Cold Lake city council has finalized its 2018 budget, and it forecasts an average property tax increase of 4.8 per cent.
Mayor Craig Copeland says that on top of continued growth and an infrastructure deficit, they had to deal with the loss of $10 million from changes to the Cold Lake Air Weapons Range Agreement. The city found out in November its share of funds will go from about $26 million annually to $16 million, with the Town and MD of Bonnyville, the Village of Glendon, and the County of Lac La Biche now getting a piece.
“It’s unfortunate that inaccurate information persists surrounding how this new arrangement was made,” maintains Copeland, “but we arrived at a well-rounded budget after being blindsided by a massive loss with no meaningful consultation or warning of the magnitude of the impacts.”
In total, the operating budget is about $51.4 million, which includes a transfer of $9.2 million to the capital budget. With the transfer, the capital budget sits just over $11.5 million.
Included in the budget are funds to bring in Police Dog Services next year and to open phase three of the Energy Centre. The North Arena will be closed for half of the year, and its status will be reviewed in 2018.
Council also plans to continue the Community Capital Project Grant Program, which helps local groups develop facilities used by the community, the Sidewalk Repair Initiative, and Meals on Wheels. It also plans to continue free transit, but says a review could bring fees next year.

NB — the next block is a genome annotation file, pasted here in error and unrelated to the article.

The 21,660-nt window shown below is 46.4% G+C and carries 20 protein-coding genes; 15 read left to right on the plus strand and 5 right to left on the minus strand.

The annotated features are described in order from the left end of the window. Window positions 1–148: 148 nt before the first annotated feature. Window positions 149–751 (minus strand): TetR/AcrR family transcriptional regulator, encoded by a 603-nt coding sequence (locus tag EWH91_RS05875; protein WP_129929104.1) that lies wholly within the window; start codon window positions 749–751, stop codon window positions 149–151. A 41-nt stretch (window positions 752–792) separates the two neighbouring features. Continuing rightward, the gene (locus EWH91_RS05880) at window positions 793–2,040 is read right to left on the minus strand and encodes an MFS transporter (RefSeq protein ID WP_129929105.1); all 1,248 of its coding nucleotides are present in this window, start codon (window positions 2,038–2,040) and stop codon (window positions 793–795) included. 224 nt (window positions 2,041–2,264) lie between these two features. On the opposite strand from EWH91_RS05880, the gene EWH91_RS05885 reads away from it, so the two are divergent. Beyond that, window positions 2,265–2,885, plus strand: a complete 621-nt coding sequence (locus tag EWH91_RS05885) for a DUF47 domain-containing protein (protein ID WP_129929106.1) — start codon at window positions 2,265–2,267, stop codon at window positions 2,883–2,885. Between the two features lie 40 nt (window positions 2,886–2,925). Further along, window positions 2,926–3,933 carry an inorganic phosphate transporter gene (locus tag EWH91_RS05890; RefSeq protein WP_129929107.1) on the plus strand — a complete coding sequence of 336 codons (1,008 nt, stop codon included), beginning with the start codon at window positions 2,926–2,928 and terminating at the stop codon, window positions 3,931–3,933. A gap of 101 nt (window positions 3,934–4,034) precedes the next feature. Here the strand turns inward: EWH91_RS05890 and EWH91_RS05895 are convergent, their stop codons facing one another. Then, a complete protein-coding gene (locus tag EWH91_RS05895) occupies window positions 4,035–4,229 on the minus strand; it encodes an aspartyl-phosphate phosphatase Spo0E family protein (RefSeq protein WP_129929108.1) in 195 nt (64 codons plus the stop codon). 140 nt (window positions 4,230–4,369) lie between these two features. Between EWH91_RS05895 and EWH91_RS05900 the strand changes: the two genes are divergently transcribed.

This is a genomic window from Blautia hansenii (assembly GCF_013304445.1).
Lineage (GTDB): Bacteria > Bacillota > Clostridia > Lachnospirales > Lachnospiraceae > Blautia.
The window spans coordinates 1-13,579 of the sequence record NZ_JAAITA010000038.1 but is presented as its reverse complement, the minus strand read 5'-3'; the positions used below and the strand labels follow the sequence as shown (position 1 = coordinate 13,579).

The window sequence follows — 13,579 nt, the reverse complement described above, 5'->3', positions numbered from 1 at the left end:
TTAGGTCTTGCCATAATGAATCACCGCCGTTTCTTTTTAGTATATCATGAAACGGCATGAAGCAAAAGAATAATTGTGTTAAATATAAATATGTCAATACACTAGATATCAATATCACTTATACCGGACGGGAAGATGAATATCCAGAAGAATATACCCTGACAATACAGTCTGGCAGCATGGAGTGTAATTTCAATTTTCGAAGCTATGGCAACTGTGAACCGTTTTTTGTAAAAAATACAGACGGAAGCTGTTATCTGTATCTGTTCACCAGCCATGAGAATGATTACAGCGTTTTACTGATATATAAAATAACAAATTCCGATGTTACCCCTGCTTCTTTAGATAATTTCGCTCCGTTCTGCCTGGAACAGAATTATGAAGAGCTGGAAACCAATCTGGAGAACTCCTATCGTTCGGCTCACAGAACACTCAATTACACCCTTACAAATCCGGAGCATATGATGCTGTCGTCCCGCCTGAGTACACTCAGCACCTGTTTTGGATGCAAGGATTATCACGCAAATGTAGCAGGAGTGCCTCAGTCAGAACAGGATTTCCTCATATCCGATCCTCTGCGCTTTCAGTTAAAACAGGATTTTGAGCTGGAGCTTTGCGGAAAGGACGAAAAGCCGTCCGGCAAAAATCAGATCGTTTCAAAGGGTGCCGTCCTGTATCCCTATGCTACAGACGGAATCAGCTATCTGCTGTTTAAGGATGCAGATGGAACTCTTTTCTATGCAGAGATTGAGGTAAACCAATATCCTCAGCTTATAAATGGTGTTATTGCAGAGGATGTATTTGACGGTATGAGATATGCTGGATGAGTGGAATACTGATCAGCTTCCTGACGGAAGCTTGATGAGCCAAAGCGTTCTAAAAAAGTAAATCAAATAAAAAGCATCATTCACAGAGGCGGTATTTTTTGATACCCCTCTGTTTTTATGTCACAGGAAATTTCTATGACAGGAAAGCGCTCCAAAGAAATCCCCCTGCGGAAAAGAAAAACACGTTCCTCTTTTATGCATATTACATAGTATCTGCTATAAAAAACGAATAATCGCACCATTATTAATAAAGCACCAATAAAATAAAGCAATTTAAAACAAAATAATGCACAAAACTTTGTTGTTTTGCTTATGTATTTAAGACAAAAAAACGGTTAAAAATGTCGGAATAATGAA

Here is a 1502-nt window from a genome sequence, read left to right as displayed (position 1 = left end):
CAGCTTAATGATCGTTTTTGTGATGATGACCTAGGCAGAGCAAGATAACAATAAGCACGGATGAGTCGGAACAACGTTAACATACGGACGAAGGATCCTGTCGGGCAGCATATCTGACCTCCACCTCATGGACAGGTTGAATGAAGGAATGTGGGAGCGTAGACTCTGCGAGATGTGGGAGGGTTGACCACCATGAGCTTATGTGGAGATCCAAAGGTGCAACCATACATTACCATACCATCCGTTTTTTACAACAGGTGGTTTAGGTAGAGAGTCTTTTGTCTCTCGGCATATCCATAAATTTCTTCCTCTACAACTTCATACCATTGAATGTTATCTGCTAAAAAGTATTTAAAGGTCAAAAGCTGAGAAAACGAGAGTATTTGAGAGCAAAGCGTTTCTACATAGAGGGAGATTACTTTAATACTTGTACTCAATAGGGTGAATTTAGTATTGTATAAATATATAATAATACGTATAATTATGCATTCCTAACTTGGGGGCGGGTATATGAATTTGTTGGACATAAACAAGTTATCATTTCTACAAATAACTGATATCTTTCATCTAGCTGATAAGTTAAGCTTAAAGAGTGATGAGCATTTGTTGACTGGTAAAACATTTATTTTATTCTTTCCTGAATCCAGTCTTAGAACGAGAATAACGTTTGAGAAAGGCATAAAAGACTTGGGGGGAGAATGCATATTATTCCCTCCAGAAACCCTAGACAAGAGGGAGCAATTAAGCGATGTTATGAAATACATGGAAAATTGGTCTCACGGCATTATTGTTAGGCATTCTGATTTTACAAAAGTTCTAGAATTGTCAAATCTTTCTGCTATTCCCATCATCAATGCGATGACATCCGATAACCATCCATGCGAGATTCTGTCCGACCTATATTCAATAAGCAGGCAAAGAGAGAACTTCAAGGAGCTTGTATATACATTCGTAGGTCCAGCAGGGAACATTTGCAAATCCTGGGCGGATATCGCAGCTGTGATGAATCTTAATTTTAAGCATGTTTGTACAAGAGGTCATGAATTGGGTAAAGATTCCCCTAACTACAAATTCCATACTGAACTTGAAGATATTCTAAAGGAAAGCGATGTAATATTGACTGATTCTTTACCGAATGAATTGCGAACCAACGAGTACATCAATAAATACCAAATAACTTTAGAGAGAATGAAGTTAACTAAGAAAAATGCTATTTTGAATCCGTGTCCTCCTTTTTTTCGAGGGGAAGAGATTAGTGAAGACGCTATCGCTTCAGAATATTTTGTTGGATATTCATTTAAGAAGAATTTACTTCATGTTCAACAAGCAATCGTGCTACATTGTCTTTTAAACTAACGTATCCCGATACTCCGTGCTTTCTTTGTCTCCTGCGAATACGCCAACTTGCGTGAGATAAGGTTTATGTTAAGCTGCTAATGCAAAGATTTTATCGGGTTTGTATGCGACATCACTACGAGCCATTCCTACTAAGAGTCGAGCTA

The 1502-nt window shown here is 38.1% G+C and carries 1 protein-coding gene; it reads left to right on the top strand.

Sewer fees will go up from 50 per cent of home owner’s water bill to 70 per cent over two years. Other fees increasing include solid waste, tipping at the transfer station, rentals of sports field and arenas, the use of slips at the marina.
“Some recreation user fees will be increased, and the sewer rates will increase over the next two years to more accurately reflect the cost of providing these services,” explains Copeland. “Overall, the Operating Budget delivers the same service levels while giving our RCMP an important new resource. It allows for economic development and provides what support we can to community groups.”
As for capital projects, the city is funding $2.425 million for environmental and utility infrastructure improvements, almost $2.14 million for road improvements, and $2 million each for airport and facilities infrastructure. Recreation facilities are getting an additional $1.5 million, and another $1.4 million is set aside for fleet and equipment infrastructure.
“Although it was a challenge, and it falls far short of our community’s needs, our capital budget provides funding for important regional economic development projects such as the CATSA screened commercial air service initiative,” Copeland says. “This budget also gets a strong start on infrastructure needs such as a new public works centre and a new RCMP Detachment building, and will take a proactive approach to road maintenance that will save our city money in the long term.”
Half of the cost of the RCMP building and a mountain bike park are being funded, with plans to find other sources to complete them.